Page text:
Having a town hall meeting on this forum will not be helpful and may end up misleading another RW pilot with the same problem.

That is what i meant and it was not to cast any dispersions at you.

Dennis


Dennis, when you quote something someone writes, and then respond below that quote, it communicates that you are responding specifically to the individual you quoted. That is the whole purpose of the quote feature; you are singling out something someONE said. In this case, you chose me. You then responded with two comments; one about how the conversation is of no value and one about how people on this board like to flame people for accidents or accident stories. Since you replied specifically to what I said, and then made the comment about flaming, it implies that I am flaming Linda which is not the case. That is what I was trying to communicate to you.

HGXC wrote:
My point is if you weren't flying the glider or in direct view of the glider you have nothing to discuss


And I still totally disagree with this opinion. I don't know enough about Linda's accident to discuss it specifically. What I DO know is that there were a lot of variables that could have contributed to her accident, and the first one that stood out to ME was that SHE said she was on base, tried to make a 90 degree left turn, and was unable to do so when her wing mysteriously turned right instead. She didn't say why this happened. She may never know. We may never know.

My point in discussing this specific happening was to generate a complete list of all possible circumstances that could cause a wing to turn right when the pilot attempted to make it turn left on approach. At first, I thought airspeed was the only thing but after some discussion here, I realize that having a tight VG setting, or rotor could cause it as well. These are things I knew (and even experienced as I mentioned) but didn't think about. One of these reasons could have been responsible for what happened to Linda, but it doesn't matter! The point is for people to say, "Hey, someone got into an accident. I really don't want that to happen to me. Since we don't know all the details, lets not blame or accuse the poor injured pilot, but lets take what we do know about the incident, and see if we can determine how to prevent those things from happening to us so we learn from this, regardless of whether or not this is exactly what happened to Linda." How on earth can you argue that this isn't valid or helpful to discuss? In fact, just the other day a pilot posted a question about, "how fast should I fly my approaches." The discussion I was trying to foster could have demonstrated what can happen to you when you fly too slow on approach. Not to say that is what happened to Linda, but again, it doesn't matter if it did or didn't happen to her. That is not the point.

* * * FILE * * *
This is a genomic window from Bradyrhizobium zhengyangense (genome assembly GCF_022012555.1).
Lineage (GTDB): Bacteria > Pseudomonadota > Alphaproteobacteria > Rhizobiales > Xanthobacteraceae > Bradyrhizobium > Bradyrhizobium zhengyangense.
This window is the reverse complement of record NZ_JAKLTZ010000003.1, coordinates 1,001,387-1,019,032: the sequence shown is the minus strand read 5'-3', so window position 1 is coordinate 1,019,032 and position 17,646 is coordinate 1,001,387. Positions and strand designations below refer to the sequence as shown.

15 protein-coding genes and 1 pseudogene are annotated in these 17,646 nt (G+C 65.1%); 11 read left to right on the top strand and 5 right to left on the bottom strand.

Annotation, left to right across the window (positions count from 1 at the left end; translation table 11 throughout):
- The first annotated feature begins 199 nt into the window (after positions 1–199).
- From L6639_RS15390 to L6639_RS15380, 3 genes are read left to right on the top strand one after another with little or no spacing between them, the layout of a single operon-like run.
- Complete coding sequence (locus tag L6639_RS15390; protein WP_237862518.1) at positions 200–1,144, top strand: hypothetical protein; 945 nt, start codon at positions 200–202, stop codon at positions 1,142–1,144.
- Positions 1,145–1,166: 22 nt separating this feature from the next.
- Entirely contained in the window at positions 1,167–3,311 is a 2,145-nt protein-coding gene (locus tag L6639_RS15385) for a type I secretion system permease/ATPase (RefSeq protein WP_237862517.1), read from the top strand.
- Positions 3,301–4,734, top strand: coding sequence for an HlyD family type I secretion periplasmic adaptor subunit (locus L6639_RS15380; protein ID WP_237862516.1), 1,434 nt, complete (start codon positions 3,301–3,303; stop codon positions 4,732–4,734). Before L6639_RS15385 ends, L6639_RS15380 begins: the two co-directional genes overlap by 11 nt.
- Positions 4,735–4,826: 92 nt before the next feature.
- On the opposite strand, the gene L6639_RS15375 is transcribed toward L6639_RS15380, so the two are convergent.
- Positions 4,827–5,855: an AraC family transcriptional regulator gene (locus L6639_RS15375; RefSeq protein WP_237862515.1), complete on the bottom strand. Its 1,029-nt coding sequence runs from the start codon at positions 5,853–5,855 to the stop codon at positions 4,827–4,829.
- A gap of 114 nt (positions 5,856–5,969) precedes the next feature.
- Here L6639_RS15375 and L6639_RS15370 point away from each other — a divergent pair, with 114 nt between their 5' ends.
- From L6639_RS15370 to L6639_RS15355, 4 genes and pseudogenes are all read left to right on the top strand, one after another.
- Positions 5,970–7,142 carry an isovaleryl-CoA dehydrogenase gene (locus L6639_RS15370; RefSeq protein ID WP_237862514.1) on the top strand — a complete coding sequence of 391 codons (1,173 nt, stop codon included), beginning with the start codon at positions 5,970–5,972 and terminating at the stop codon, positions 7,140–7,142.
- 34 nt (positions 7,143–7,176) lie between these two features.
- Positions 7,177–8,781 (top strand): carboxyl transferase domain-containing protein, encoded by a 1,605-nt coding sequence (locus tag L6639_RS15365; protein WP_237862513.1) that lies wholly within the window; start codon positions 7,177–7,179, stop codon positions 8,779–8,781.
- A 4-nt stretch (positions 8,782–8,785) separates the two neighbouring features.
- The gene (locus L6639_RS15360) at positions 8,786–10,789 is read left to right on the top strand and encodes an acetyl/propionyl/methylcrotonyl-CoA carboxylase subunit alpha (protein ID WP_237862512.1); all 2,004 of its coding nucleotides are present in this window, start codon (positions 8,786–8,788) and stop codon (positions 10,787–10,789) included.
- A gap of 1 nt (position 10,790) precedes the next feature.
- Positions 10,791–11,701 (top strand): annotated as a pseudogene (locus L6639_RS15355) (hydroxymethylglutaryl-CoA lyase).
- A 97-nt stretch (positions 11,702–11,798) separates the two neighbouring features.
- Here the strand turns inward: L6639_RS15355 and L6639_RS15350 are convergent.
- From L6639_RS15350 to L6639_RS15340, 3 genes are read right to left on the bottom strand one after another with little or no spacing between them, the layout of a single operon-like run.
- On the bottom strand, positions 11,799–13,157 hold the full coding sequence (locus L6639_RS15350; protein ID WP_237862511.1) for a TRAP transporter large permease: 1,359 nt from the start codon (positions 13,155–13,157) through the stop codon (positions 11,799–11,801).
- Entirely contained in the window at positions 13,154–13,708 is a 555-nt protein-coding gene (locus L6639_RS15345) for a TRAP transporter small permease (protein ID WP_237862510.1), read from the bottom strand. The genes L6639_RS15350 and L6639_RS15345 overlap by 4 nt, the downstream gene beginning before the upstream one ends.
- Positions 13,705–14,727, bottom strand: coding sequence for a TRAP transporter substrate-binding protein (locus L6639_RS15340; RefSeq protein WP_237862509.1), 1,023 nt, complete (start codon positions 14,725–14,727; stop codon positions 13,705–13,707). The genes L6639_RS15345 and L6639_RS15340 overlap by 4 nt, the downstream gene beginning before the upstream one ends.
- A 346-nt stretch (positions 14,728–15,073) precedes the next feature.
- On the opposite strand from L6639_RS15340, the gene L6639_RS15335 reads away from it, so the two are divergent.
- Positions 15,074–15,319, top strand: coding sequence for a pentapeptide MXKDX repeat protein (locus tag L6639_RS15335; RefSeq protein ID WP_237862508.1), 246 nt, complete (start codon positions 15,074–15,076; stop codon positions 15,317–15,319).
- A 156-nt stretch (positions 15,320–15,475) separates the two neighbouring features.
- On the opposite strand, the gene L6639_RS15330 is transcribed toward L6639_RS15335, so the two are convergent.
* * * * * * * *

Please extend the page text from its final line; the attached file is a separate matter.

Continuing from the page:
HGXC wrote:
Then you have an accident (by a top competitor) and the lower ranking pilots put out the most posts on what the person should have done.


I didn't do that. Again, my input was not about what she should have done, but an open discussion about what could have caused one specific aspect of the accident. But yes, people of all skill levels are going to give their input and there is nothing you or anyone else can do about it. That kind of thing happens on every internet message board out there. People have to read the info, consider the sources, and ask their instructor.